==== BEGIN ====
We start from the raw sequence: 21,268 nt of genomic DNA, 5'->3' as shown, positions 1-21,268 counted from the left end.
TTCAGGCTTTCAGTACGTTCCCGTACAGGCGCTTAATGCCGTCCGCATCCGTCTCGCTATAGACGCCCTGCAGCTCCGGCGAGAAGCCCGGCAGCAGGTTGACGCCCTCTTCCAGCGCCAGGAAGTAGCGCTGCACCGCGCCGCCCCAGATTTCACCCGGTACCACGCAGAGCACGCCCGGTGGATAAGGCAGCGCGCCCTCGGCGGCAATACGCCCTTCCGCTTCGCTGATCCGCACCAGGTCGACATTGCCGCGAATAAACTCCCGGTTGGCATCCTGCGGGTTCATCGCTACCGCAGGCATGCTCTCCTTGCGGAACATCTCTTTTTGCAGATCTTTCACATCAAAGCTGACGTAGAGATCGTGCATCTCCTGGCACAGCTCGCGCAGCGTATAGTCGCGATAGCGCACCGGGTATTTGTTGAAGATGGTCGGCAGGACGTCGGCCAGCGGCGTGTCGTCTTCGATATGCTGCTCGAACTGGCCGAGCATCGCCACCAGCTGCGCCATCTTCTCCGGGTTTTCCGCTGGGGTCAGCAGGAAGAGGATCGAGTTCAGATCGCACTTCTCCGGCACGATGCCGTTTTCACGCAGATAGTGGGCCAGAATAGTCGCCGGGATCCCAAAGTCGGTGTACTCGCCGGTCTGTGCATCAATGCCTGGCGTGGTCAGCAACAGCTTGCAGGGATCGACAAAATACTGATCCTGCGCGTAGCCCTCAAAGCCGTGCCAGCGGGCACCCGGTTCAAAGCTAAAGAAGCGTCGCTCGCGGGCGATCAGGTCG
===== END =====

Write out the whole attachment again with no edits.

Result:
We start from the raw sequence: 21,268 nt of genomic DNA, 5'->3' as shown, positions 1-21,268 counted from the left end.
TTCAGGCTTTCAGTACGTTCCCGTACAGGCGCTTAATGCCGTCCGCATCCGTCTCGCTATAGACGCCCTGCAGCTCCGGCGAGAAGCCCGGCAGCAGGTTGACGCCCTCTTCCAGCGCCAGGAAGTAGCGCTGCACCGCGCCGCCCCAGATTTCACCCGGTACCACGCAGAGCACGCCCGGTGGATAAGGCAGCGCGCCCTCGGCGGCAATACGCCCTTCCGCTTCGCTGATCCGCACCAGGTCGACATTGCCGCGAATAAACTCCCGGTTGGCATCCTGCGGGTTCATCGCTACCGCAGGCATGCTCTCCTTGCGGAACATCTCTTTTTGCAGATCTTTCACATCAAAGCTGACGTAGAGATCGTGCATCTCCTGGCACAGCTCGCGCAGCGTATAGTCGCGATAGCGCACCGGGTATTTGTTGAAGATGGTCGGCAGGACGTCGGCCAGCGGCGTGTCGTCTTCGATATGCTGCTCGAACTGGCCGAGCATCGCCACCAGCTGCGCCATCTTCTCCGGGTTTTCCGCTGGGGTCAGCAGGAAGAGGATCGAGTTCAGATCGCACTTCTCCGGCACGATGCCGTTTTCACGCAGATAGTGGGCCAGAATAGTCGCCGGGATCCCAAAGTCGGTGTACTCGCCGGTCTGTGCATCAATGCCTGGCGTGGTCAGCAACAGCTTGCAGGGATCGACAAAATACTGATCCTGCGCGTAGCCCTCAAAGCCGTGCCAGCGGGCACCCGGTTCAAAGCTAAAGAAGCGTCGCTCGCGGGCGATCAGGTCG